The Middle East Institute will be screening Ziad Doueiri's The Insult at Georgetown University in Washington, DC on January 12. Get your tickets here!
Ziad Doueiri is no stranger to controversy. The West Beirut Lebanese director drew widespread condemnation from Arab circuits when he decided to shoot his third feature, The Attack (2011), in Israel while casting an Israeli actress (Reymonde Amsellem) in the role of a Palestinian suicide bomber. The Attack controversy would, however, prove to be a blip when compared to the storming reception that met his latest feature, The Insult; a brash, Hollywoodish courtroom drama that partially attempts to shed a light on the Palestinian complicity in the Lebanese Civil War.
This year’s highest grossing Lebanese film, The Insult, focuses on a minor clash between a Christian mechanic (Adel Karam) and a Palestinian foreman (Kamel El Basha, who won the acting award at the Venice Film Fest in September) that quickly spirals into a nationwide standoff between the country’s Christian population and the Palestinian minority. The line separating the victims from the culprits becomes increasingly blurred as the story moves forward, and ultimately, no one is left blameless.
At the heart of the film, and the main reason for the heated discussions it has generated to date, is Damour—the 1975 massacre perpetuated by the Palestine Liberation Organization in the Maronite Christian town, killing hundreds of civilians.
By casting the Christians in the role of the victims—a role that has been almost exclusively occupied by the Palestinians via the Sabra and Shatila massacre in 1982—Doueiri has a created a picture that challenges the popular civil war narrative. Predictably, Doueiri’s provocation did not sit well with various factions.
In September, Doueiri was detained at Beirut’s international airport and questioned by a military tribunal for several hours about The Attack (the Paris-based Doueiri has been several times in and out of Lebanon since the film’s release). In October, a group of Palestinian activists, led by the Boycott, Divestment, Sanctions (B.D.S.) movement, forced Ramallah’s Days of Cinema festival to cancel The Insult screening and accused the director of “normalization” with Israel. Meanwhile, a number artists and critics from across the Arab world—Palestinian, Lebanese, Egyptian—have vehemently attacked the film, calling it a one-sided Christian-propaganda and a revisionist history lesson.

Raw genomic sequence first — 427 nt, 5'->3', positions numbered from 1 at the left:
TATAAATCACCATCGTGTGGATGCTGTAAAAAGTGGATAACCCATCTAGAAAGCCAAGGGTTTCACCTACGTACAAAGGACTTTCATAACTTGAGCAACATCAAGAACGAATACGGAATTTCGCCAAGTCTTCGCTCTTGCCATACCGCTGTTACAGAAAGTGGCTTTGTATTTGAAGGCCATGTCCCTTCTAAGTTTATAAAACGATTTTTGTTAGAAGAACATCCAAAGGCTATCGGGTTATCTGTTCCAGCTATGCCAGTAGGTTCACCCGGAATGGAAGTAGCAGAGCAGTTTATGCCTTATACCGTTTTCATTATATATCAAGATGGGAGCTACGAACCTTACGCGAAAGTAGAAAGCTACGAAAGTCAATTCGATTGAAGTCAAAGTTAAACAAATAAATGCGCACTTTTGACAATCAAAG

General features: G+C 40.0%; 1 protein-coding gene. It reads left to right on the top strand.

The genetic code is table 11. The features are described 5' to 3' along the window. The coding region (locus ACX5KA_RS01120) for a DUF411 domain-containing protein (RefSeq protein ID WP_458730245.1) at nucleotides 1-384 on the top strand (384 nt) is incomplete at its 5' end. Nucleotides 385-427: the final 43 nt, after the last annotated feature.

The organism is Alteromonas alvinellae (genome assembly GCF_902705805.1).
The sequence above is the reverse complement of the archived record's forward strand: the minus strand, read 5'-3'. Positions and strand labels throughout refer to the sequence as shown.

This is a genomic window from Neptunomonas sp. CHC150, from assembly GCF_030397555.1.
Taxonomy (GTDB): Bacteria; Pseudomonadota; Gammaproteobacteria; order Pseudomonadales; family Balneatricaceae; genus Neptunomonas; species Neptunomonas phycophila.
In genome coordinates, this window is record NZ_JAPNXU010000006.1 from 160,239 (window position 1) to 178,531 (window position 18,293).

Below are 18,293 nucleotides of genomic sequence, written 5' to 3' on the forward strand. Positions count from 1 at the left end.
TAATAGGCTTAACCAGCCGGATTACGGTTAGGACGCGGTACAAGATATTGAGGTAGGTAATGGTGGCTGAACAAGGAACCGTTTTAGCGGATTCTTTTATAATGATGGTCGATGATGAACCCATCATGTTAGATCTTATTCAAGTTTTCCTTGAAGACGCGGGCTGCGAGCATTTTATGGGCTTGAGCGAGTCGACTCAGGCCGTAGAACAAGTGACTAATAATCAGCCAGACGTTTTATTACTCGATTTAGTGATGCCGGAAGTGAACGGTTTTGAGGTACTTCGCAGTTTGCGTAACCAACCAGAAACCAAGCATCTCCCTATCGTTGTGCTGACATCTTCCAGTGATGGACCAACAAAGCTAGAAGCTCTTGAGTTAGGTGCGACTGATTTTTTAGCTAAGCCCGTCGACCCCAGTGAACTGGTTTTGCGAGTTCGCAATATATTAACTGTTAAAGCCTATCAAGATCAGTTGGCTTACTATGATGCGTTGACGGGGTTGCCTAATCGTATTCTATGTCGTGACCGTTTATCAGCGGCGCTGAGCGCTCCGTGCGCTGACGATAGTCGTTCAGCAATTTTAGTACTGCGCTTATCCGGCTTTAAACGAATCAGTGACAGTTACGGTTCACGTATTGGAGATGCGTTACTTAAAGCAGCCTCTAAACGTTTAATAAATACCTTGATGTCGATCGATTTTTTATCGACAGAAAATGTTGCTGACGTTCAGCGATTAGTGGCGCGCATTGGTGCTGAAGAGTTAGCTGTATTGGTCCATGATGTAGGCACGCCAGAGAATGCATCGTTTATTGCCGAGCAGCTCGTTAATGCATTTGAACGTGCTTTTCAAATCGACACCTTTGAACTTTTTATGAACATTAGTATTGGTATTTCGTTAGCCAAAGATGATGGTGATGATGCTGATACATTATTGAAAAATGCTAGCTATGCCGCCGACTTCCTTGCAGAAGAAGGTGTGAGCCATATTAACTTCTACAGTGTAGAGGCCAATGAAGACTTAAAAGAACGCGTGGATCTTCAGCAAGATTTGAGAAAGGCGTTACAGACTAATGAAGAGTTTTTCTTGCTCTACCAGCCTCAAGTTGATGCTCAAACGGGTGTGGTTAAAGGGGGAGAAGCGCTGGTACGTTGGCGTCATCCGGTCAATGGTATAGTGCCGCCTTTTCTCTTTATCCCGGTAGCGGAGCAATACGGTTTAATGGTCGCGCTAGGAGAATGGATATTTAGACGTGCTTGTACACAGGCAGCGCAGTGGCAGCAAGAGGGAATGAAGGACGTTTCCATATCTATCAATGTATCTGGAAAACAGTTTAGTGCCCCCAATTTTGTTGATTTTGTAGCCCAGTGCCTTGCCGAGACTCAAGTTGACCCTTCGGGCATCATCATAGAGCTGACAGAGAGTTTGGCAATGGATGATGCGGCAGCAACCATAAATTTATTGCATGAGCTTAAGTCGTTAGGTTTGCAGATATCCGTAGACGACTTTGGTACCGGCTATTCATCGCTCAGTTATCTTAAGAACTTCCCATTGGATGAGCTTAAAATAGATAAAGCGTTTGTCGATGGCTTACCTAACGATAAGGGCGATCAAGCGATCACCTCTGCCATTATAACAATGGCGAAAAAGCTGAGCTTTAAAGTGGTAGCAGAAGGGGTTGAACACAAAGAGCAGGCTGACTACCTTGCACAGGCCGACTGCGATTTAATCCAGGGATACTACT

Whether its treatment of Palestinians is unbalanced or if it is, in fact, an unbiased treatment of one of a seldom discussed chapter of the war, is up for viewers to decide when The Insult begins its U.S. commercial release next month.
In the following interview conducted over the phone last month, Doueiri details the genesis of The Insult; his reaction towards the antagonistic Palestinian reception; and his response regarding the accusation of impartiality.
Joseph Fahim: The Insult is your first Lebanese film in nearly 20 years. Why did it take you that long to return to Lebanon? And how did the idea of the movie come about?
Ziad Doueiri: My absence was not intentional. I had a project called Man in the Middle that I wanted to do in Lebanon for quite a while, but given how expensive it is, I couldn’t find the required finances. After The Attack was banned in Lebanon, I didn’t want to go back; I felt I no longer belong there. The Insult, in many ways, was a response to those who boycotted The Attack—that’s how it came about.
For the longest time, I’ve been contemplating how do I perceive both the Palestinian and Lebanese forces. I grew up in a very left-wing pro-Palestinian family; the Christians and those who “collaborated with the Israelis” were considered the ultimate enemy. We threw rice in celebration when [Lebanese Forces militia leader] Bashir Gemayel was assassinated, and I used to say a good Christian is the dead Christian. As time went by, I started questioning these ideas and becoming friends with some of the people from the Christian camp. Most people who worked in West Beirut were Christians—for them it was normal, but for me it wasn’t. It took me a while to get to use to sitting side-by-side with the Christians of East Beirut. Then I fell in love with a Christian woman (Doueiri’s ex-wife and The Insult co-writer, Joelle Touma) and all this prompted to see what was happening on the other side; to inspect what they went through.